THE MICHIGAN DAILY
Wednesday, March 24, 1974
THE MICHIGAN DAILY Wednesday, March 20; 1974
210 S. FIFTH AVE.
"One of the years ten best films."
"Laced with- laughter. One of the
best movies of the yeor."
Nixon gives three versions of
Dean 'Ius money' cc
(Continued from Page 1) 1 dormant until March 1, when Hal-
that it had been paid to procure: deman and six others were in-
silence from the recipients." dicted in the cover-up.
In a news conference in San The grand jury had listened to
Clemente a week later, Nixon sup- a tape recording of that March 21
ported the Haldeman version as meeting - one of the nine that had
accurate, and said that on March been fought for through the courts
21 Dean was concerned about "not -and charged Haldeman with ly-
so much the raising of money for ing when he quoted Nixon as say-
the defendants, but the raising of ing "It would be wrong."
money for the purpose of keeping Did he, the President was asked
them still - in other words, so- on March 6, say it would be
called hush money." wrong?
THE MATTER remained fairly h wron)d htaye
THE ATTR reaind farly "For the first time on March 21,
f he (Dean) told me that payments
had been made to defendants for
Vo ' E the purpose of keeping them quiet,
all 2500 titles not simply for their defense," the
ft 1^A1B1President replied.
"A funny, funny movie.'
-Gene Sholit, NBC-TV
-Metro Media TV
TALL BLOND MAN
Mon.-Thurs., 7:30 and 9:15 p.m.
Fri., Sot., Sun., 6:45, 8:30 and 10:15 p.m.
316 S. State
SALE THRU MARCH 24th
open nightly till 10 p.m.,
"If it had been simply for their,
defense, that would have been
proper, I understand. But if it was
for the purpose of keeping them
quiet - you describe it as hush
money - that, of course, would
have been an obstruction of jus-
tice," the President explained.
HE POINTED out to Dean that
raising the money and paying it
was something that could be done
but that it was linked to clemency
and "no individual is simply going
to stay in jail because people are
taking care of his family."
"t then said that to pay clemency
was wrong," Nixon said. "I think
I can quote it directly. I said, 'It
was wrong, that is for sure."'
Now there were two major con-
flicts in the President's own words.
JAMES McCORD, one of the
original seven defendants, asked
the federal court to lift his con-
viction on grounds that Nixon
should have told what he knew!
about the hush money to U.S. Dis-
trict Judge John Sirica.
Sirica, at that time, was prepar-
ing to sentence the defendants.
Last Friday, undergoing ques-'
tions by Chicago businessmen, the t
President was asked how Water-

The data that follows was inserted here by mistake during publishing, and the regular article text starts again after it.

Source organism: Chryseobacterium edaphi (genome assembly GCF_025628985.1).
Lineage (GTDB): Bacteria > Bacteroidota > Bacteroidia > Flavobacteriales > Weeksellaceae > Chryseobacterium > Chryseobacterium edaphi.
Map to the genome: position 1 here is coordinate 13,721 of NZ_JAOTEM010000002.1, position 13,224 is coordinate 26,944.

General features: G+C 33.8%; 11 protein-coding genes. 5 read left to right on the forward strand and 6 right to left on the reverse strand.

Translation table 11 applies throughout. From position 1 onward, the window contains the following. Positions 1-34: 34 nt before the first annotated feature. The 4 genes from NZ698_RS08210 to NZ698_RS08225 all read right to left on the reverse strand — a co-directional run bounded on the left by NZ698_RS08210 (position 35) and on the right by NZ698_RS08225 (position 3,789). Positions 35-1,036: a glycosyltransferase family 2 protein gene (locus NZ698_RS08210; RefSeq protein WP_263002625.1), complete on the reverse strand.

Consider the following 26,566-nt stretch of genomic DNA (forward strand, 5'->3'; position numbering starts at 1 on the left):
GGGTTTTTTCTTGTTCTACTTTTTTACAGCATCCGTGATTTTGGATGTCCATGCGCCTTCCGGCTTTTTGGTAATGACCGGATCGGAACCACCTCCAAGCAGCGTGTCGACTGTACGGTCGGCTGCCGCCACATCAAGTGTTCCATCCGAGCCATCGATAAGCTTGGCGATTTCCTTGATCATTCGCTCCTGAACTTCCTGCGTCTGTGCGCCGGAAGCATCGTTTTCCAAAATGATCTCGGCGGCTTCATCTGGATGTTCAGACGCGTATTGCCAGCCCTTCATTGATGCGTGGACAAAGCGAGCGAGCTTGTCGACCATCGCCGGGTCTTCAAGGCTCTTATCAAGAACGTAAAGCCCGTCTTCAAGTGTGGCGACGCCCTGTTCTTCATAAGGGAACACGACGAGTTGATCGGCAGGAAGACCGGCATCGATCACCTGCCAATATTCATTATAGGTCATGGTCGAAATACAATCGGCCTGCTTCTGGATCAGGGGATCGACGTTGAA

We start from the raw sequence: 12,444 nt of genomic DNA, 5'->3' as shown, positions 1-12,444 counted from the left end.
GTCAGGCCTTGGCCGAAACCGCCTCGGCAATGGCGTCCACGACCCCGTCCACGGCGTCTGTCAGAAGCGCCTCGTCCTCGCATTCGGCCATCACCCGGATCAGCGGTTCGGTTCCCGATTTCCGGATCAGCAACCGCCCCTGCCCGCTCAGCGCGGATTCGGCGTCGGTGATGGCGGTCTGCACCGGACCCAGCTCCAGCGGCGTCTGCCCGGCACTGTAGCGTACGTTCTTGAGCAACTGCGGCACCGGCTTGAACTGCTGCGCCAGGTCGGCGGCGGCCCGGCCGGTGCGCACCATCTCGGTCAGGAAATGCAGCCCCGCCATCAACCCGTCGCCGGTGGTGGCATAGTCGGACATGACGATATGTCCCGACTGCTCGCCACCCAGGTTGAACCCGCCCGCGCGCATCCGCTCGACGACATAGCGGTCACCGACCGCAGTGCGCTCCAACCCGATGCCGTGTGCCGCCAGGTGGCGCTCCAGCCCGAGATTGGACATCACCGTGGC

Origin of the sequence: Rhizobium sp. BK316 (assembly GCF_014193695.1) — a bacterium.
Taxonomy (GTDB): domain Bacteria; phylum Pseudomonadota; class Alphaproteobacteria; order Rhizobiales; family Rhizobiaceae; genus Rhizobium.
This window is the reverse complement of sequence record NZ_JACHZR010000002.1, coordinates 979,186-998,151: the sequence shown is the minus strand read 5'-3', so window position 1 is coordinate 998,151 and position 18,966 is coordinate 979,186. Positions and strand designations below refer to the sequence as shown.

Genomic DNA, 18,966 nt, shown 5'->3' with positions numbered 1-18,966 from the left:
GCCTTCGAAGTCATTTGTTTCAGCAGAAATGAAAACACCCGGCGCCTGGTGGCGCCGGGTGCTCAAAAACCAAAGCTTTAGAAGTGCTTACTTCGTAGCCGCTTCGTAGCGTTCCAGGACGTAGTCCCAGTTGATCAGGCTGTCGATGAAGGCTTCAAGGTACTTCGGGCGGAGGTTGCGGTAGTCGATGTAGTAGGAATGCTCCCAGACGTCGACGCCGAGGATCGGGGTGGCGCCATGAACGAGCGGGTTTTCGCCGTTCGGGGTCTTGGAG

gate had affected the quality of life
in America, and chose to return toI
the March 21 issue.
"The President learned for the
first time at that time that pay-
ments had been made to the de-
fendants, and let me point out that
payments had been made but-cor-
recting what may have been a
misapprehension when I spoke to
the press on March 6 in Washing-
ton-it was alleged that the pay-
ments that had been made to de-
fendants were made for the pur-
pose of keeping them still.'
(Continued from Page I)
over the merits of Proposal "F"
forced the Board members to take
sides on the issue.
A hotly disputed point last night
was the status of the $37,000 study
by the University Bureau of School
Services to assess the middle
school and other educational in-
novations within the school system.
The two other middle schools will
not be directly affected by the de-
i Trustee Weinhold called for the
distribution of an item of informa-
ztion of students at 11 a.m., ac-
cording to plan "F" well into the
final round of the discussion.
This infuriated Johnson who chal-
lenged the validity of one of the
figures, but his objection was un-
able to dissuade the other trustees
from voting for a continuation of
The plan will reduce enrollment
at Huron by 382, dropping from a
total 2,477 to 2,095 and permit, one
more year of delay in the district
"This kicks the Clague teachers
right in the face when we should
be saying we are glad to have
them teaching in our school," said
TICKETS GO ON SALE TOMORROW!
Son of a beach
Dawn breaks on a lonely beachcomber walking the Oregon coast
in a preview of spring.
Nation's leading officials still
prefer to ride in high style
I Pcnnlp IhAMi vci I IFnnd lI
WASHINGTON (A) - True, most
of the nation's top officials have
relinquished the luxury limousines
THE J* G ILSBAND
and THE ROCKETS
i i.,l; tivuo)I'; I VVU.
Reesa Gringorten, clarinet
Brad Wong, clarinet
Frank Nezwazky, piano
Deborah Berman, piano
MENDELSSOHN: Concert piece
No. 2 in d minor for 2
clarinets & piano
RAVEL: Le Tombeou de
Couperin, for piano
JACOBS, LEVENSON, &s
WEINBERG: 4 Hebrew songs for
clarinet & piano
Thurs., Mar.21, 8 p.m.
E. Quad, Greene Lounge
No musical knowledge needed
Applesauce Oatmeal Cake
Further info.: 482-5858
THE KEY WORD was "alleged." to which they were once accus-
Now, the President was saying, tomed. But those aren't exactly
that he took Dean's statement that skateboards they're riding, either.
the money was hush money as an Under directions from federal